Miss Lonelyhearts has been in bed for three days, calmly eating crackers and smoking cigarettes. He falls asleep and is awoken by a knock at his door. He answers the door naked and finds five people standing outside, including two women who are scared off by his nakedness. The three men, one of whom is Shrike, are drunk. Shrike says his wife, Mary, has been insulted by Miss Lonelyhearts and wants to fight him. He pushes Miss Lonelyhearts down, but when Miss Lonelyhearts gets up, he feels like a composed rock. Shrike says they want to play a game with him called "Everyman his own Miss Lonelyhearts." He takes out a batch of letters from the office, Miss Lonelyhearts dresses, and they take a cab to a party at Shrike's apartment. Betty is there as well.
After distributing paper and pencils, Shrike announces the start of the game and introduces Miss Lonelyhearts as a moral and spiritual crusader. He directs each guest to answer one of the letters addressed to Miss Lonelyhearts, and says that Miss Lonelyhearts will analyze their responses and provide guidance. Shrike hands out the letters, synopsizing each of them first. He hands Miss Lonelyhearts one, but Miss Lonelyhearts drops it without reading it. Betty leaves, and Miss Lonelyhearts follows her. Shrike notices their departure only when he sees Miss Lonelyhearts's letter on the floor. He announces that Miss Lonelyhearts has left, but that he will read the letter himself. Shrike pretends not to have already read the missive from Peter Doyle, which denounces Miss Lonelyhearts for the attempted rape of Mrs. Doyle. Shrike says his faith is unshaken, however, in "the master," and that this is merely another attempt in a long series by the devil to defeat Miss Lonelyhearts. Shrike begins recounting the life of Miss Lonelyhearts, one beset by challenges that only urge him higher in his spiritual quest.
Miss Lonelyhearts finds Betty waiting for the elevator outside Shrike's apartment. He notices the fact that she is wearing a light-blue party dress. He thinks how Betty dresses for things, and then recognizes that while the "rock" is not moved by this realization, his mind is. He pleasantly talks to her, his mind cleared of confusion, as the chaos has dissolved into the "rock." Betty reluctantly accepts his invitation to a soda.
At the soda shop, Miss Lonelyhearts lies—though not deliberately—by telling Betty he has quit his advice-column job and will try to get an advertising job instead. After they flirt and laugh, she cries, though the "rock" is unmoved. She runs out and he follows her. He gets her into a cab, where she reveals she is pregnant. Though she wants an abortion, he sweetly convinces her to marry him. They make plans about their life together as he returns her home. He remains unfeeling, the "rock" perfectly in place.
Miss Lonelyhearts gladly accepts a fever that comes on after a long night. He looks at his figure of Christ on his wall, which, to his eyes, spins wildly. He thinks of all objects as a fish, and then sees them rise to the Christ-figure. He shouts out Christ's name, and he feels like a rose, as does the room. He identifies his heart and mind with God. He plans his life and job anew, and offers drafts of his column to God, who approves of everything.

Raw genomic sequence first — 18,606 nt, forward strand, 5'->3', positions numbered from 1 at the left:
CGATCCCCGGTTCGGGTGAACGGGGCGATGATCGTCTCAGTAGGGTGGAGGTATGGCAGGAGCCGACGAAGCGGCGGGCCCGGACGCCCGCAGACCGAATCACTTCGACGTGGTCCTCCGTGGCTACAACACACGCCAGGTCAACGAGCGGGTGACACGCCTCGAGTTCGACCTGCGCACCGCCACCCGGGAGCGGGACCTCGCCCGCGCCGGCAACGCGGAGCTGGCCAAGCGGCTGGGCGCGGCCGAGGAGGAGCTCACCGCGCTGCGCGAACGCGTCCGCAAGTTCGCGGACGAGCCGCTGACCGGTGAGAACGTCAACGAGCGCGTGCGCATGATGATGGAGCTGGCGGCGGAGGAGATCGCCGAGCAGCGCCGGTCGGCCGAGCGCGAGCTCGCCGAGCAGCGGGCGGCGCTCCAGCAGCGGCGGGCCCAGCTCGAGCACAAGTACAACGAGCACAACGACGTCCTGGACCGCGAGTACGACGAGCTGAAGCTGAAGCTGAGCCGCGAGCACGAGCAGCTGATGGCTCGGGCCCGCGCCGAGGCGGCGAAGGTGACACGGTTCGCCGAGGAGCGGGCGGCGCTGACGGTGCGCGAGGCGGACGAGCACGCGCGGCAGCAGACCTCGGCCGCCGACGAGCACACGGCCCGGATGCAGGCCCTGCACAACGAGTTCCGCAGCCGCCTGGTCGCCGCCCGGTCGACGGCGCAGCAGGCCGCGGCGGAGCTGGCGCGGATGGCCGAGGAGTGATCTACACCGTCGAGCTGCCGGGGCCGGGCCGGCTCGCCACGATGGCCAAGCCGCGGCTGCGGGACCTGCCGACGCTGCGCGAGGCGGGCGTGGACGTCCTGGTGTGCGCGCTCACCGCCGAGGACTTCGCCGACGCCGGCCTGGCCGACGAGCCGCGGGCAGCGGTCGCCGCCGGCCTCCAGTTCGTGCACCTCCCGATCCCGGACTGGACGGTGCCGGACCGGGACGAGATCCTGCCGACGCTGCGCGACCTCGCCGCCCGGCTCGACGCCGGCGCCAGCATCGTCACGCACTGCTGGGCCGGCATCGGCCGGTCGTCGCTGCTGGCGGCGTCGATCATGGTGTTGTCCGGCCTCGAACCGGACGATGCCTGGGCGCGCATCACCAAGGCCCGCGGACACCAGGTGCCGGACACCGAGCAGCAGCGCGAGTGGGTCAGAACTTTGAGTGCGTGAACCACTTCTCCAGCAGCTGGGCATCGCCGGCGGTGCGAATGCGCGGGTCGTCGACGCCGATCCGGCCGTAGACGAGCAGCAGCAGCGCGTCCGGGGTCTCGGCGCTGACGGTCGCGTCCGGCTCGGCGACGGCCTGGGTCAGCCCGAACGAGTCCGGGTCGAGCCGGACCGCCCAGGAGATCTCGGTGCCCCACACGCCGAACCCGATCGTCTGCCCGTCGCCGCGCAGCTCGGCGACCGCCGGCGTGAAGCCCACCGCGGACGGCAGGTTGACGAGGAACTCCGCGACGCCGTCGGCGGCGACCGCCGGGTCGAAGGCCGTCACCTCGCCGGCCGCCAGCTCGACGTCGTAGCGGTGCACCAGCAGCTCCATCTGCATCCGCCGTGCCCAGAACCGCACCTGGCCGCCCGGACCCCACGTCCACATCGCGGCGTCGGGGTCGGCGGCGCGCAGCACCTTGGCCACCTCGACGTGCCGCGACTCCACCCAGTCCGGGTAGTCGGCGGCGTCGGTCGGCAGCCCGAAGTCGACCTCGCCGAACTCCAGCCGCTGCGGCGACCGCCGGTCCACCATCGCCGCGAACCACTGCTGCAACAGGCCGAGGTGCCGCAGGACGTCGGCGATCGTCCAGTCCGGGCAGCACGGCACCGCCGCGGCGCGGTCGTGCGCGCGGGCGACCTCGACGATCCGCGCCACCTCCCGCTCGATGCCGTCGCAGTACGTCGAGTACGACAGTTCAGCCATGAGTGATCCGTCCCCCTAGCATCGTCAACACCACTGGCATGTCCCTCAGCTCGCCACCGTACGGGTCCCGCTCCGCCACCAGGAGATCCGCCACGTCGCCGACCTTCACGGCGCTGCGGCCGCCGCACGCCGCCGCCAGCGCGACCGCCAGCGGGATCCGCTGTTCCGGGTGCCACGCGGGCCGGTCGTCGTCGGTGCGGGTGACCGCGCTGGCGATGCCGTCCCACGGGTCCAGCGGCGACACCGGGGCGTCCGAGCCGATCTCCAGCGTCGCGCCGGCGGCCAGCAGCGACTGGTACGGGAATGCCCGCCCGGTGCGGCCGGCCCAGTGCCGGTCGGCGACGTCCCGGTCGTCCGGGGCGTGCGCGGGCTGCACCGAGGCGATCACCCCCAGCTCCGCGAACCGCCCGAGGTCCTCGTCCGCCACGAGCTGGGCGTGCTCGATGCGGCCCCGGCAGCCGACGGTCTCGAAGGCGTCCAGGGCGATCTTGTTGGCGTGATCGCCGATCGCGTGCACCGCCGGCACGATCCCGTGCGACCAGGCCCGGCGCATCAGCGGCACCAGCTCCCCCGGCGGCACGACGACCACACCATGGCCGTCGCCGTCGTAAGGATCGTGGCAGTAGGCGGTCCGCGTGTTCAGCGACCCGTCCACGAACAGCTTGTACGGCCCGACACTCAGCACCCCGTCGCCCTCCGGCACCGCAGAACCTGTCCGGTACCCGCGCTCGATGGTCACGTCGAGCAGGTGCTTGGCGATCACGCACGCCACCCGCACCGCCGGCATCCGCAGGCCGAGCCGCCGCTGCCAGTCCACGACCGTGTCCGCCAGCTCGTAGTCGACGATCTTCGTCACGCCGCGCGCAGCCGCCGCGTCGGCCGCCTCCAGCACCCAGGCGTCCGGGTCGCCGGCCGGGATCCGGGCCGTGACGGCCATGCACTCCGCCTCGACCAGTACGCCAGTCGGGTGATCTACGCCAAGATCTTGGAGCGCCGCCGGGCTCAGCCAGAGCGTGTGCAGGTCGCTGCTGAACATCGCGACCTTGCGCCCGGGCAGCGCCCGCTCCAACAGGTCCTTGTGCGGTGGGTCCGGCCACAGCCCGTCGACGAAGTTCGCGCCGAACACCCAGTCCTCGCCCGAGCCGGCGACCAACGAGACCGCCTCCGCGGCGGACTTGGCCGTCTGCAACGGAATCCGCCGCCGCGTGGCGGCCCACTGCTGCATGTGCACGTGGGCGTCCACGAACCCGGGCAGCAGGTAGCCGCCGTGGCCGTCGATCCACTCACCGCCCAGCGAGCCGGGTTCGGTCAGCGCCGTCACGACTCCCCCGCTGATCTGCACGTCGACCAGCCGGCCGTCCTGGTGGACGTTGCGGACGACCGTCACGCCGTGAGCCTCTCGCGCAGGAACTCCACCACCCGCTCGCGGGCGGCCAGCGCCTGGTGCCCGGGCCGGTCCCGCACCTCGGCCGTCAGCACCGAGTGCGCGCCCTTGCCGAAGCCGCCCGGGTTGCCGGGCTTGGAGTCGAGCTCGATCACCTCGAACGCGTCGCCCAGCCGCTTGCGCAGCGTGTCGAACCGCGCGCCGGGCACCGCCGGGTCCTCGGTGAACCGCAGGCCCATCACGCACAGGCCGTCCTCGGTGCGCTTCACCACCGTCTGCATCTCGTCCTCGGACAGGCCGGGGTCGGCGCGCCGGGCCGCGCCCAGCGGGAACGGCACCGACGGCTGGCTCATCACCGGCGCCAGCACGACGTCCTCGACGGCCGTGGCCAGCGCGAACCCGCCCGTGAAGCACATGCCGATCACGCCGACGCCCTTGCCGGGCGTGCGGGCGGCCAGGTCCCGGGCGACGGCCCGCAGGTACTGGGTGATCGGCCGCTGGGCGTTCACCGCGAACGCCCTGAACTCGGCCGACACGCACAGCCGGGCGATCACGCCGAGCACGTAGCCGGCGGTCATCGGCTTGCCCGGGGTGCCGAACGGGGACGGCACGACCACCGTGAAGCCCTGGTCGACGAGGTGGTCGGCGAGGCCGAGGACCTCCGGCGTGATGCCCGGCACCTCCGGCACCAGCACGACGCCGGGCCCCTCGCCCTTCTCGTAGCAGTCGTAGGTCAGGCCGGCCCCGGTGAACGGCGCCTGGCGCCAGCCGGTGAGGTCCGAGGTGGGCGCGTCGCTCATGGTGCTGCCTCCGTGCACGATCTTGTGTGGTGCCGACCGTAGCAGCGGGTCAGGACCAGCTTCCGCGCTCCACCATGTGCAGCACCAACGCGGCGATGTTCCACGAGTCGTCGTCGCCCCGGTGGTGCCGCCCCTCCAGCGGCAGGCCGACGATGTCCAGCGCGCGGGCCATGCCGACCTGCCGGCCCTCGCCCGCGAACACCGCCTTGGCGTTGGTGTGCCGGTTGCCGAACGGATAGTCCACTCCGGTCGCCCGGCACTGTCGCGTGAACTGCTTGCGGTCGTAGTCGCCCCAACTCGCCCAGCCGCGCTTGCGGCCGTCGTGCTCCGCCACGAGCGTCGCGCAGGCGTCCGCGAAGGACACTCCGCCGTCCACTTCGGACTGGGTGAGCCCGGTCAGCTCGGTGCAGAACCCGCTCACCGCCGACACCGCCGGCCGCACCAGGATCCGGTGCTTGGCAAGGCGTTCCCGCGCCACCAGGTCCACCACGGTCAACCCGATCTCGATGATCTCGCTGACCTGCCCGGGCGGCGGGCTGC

Miss Lonelyhearts answers the doorbell and sees Doyle walking up the stairs. He thinks of Doyle's visit as a chance to embrace and heal the cripple, and runs down to greet him. Doyle carries something inside a newspaper, and reaches inside when he sees Miss Lonelyhearts. Doyle shouts a warning, but Miss Lonelyhearts hears it as a desperate plea from one of his readers. Doyle tries to flee, but Miss Lonelyhearts catches him. Betty enters the apartment, starts up the stairs, and tells them to stop. Doyle panics and tries to get rid of his package, taking his hand out. The gun inside explodes and Miss Lonelyhearts falls, rolling with Doyle down the stairs.
Miss Lonelyhearts undergoes a symbolic ascent to the role of Christ by the end of the novel, although this ascent fails in many ways. Having been feverish and sick for some time now, he virtually dies and is resurrected in "Miss Lonelyhearts Attends a Party." The process takes three days, just as Christ was dead for three days before his resurrection fulfilled the messianic prophecy. Yet, as with all of Miss Lonelyhearts's attempts to be like Christ, the resurrection is a failure. He numbs himself from emotion and physical pain as his body grows more like a hardened, impassive "rock"—West's use of the stone as a symbol of human violence and defensiveness comes full circle.
At the party, Shrike mocks Miss Lonelyhearts more than ever as he pronounces him their spiritual leader. The party also has the feel of the Last Supper, with Shrike as Judas and the partygoers as the disciples—although Miss Lonelyhearts escapes Shrike's clutches. The "Party Dress" episode, as a self- admitted parody of boy-girl cinematic relationships, is filled with trite dialogue and behavior that deviates from the novel's dark tones and stories of abusive marriages. Miss Lonelyhearts's gallant offer of marriage to the pregnant Betty even echoes the story of Doyle and his wife. While Miss Lonelyhearts's actions make him seem rehabilitated, his "rock" remains unfeeling and he has not fully committed to love.
Yet Miss Lonelyhearts is now primed for the true crucifixion. His religious experience finally joins him with God and makes him faithful, ready to embrace love in life as well as in ideals. But Doyle, the ultimate grotesque, is unwilling to accept this gift in return. Miss Lonelyhearts dies for Doyle's lack of faith in him, just as Jesus died for man's sins. While the novel's ending is tragic and stark, the final image of Miss Lonelyhearts rolling with Doyle's body is almost hopeful. He may be dead, but Miss Lonelyhearts has fully embraced another grotesque. Both symbolically castrated men are, in some sense, whole again.